Feedlot inventory 5% lower as placements drop 23% below last year.

Krissa Welshans, Livestock Editor

April 27, 2020

2 Min Read
Placements drop in April ‘Cattle on Feed’

The April “Cattle on Feed” report showed that the inventory for U.S. feedlots with a capacity of 1,000 head or more totaled 11.3 million head on April 1, 2020, a 5% decline from April 1, 2019. The number was in line with analysts’ expectations.

According to the survey, the inventory included 7.08 million steers and steer calves, down 5% from the previous year and accounting for 63 % of the total inventory, USDA reported. Heifers and heifer calves accounted for 4.22 million head, down 7% from 2019.

Placements in feedlots declined sharply during March, totaling 1.56 million head, 23% below 2019 and the lowest number of March placements since the series began in 1996. Analysts had expected a 20% decline.

USDA reported that net placements were 1.50 million head. During March, placements were: 310,000 head for cattle and calves weighing less than 600 lb., 220,000 head for those at 600-699 lb., 410,000 head for those at 700-799 lb., 402,000 head for those at 800-899 lb., 155,000 head for those at 900-999 lb. and 60,000 head for those weighing 1,000 lb. and heavier.

feedlot placements april.png

Marketings of fed cattle during March totaled 2.01 million head, 13% above 2019 and near the average pre-report trade estimate of 12%. USDA said marketings were the second highest for March since the series began in 1996.

Steiner Consulting Group (SCG) said in the “Daily Livestock Report” that the cattle on feed numbers confirmed what analysts were expecting: Faced with negative returns and the inability to put effective hedging in place, feedlots sharply reduced the number of cattle they placed on feed in March.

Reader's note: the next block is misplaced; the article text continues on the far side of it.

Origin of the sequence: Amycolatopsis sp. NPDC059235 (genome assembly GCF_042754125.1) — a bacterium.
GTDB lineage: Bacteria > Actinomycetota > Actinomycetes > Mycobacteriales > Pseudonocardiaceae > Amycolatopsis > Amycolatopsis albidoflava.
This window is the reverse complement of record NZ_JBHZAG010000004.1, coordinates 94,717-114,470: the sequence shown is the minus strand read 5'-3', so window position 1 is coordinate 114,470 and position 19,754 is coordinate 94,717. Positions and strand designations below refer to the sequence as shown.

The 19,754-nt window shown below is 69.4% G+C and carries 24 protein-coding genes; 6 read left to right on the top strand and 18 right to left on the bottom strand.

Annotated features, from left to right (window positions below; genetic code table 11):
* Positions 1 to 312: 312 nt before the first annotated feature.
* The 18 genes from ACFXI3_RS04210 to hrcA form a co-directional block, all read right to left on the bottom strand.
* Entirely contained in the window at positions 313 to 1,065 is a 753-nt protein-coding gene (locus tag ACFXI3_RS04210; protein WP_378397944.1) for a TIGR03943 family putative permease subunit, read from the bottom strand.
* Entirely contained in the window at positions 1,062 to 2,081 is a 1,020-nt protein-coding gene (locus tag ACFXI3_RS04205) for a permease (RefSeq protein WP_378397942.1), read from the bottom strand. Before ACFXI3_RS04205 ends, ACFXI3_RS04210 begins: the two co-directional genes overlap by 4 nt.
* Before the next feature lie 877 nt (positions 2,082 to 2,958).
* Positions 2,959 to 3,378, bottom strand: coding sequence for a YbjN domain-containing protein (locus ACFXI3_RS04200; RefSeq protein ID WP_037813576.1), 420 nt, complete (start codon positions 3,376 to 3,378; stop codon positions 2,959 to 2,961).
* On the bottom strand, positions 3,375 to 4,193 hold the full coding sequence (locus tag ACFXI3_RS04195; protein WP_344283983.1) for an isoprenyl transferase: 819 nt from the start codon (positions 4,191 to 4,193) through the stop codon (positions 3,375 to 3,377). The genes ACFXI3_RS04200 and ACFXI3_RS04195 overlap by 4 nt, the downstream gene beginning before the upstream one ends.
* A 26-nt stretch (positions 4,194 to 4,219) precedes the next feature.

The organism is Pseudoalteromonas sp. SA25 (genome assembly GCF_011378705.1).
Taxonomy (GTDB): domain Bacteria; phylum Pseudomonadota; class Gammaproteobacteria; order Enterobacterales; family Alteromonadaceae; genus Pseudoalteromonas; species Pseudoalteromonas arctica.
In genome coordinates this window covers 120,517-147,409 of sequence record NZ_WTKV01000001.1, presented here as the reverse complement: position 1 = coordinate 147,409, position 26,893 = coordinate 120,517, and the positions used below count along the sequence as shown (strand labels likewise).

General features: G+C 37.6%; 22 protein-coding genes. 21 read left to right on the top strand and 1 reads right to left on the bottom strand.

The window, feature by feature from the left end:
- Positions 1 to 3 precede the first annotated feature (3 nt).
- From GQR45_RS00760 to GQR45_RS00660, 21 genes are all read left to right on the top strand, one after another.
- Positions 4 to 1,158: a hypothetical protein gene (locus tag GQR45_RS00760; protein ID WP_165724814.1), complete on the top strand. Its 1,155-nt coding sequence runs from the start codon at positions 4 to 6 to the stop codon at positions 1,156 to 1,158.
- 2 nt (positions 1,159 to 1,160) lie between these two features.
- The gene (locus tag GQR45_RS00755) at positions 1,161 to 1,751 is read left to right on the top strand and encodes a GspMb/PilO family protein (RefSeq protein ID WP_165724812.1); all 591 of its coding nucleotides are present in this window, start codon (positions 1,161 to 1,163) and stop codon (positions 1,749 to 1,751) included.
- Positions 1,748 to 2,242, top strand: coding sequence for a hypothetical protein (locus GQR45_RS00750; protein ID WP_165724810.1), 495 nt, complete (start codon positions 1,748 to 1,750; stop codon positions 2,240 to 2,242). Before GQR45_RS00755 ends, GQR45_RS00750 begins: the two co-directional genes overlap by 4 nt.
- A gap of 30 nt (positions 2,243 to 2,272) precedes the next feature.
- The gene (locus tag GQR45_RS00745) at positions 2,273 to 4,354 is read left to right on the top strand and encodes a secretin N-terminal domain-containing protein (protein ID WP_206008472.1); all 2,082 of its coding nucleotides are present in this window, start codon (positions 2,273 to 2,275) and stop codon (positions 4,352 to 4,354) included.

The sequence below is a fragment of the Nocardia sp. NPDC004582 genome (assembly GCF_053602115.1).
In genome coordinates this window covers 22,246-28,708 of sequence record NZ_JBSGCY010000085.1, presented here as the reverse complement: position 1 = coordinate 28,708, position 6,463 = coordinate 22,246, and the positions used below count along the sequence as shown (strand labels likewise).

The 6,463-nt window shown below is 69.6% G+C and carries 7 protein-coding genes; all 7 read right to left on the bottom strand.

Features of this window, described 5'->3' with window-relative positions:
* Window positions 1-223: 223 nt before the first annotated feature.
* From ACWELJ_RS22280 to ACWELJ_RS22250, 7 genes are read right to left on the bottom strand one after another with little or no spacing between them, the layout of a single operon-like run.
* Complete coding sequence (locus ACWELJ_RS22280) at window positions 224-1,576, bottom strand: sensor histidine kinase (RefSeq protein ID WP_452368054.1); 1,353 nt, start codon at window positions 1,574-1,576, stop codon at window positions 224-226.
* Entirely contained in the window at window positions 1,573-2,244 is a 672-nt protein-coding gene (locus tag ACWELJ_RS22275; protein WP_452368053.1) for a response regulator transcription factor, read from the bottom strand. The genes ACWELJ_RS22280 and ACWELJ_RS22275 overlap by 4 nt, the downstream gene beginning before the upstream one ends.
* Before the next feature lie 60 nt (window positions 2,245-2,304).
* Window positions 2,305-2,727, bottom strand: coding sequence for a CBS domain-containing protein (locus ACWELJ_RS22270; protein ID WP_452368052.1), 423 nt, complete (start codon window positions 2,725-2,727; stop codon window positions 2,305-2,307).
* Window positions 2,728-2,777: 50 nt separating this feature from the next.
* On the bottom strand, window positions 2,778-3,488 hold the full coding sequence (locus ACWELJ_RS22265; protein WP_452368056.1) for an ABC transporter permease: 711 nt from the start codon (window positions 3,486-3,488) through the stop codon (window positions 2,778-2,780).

“This has the potential to create a marketing hole later in the summer and early fall. However, much will depend on the broader economic conditions and how quickly consumer demand will recover,” SCG explained.

Still, SCG said the report may be construed as supportive for August and October given that the decline in placements was bigger than expected.

“Already, market participants are focusing on an even bigger year-over-year decline in placements for April,” SCG said.

About the Author(s)

Krissa Welshans

Livestock Editor

Krissa Welshans grew up on a crop farm and cow-calf operation in Marlette, Michigan. Welshans earned a bachelor’s degree in animal science from Michigan State University and master’s degree in public policy from New England College. She and her husband Brock run a show cattle operation in Henrietta, Texas, where they reside with their son, Wynn.

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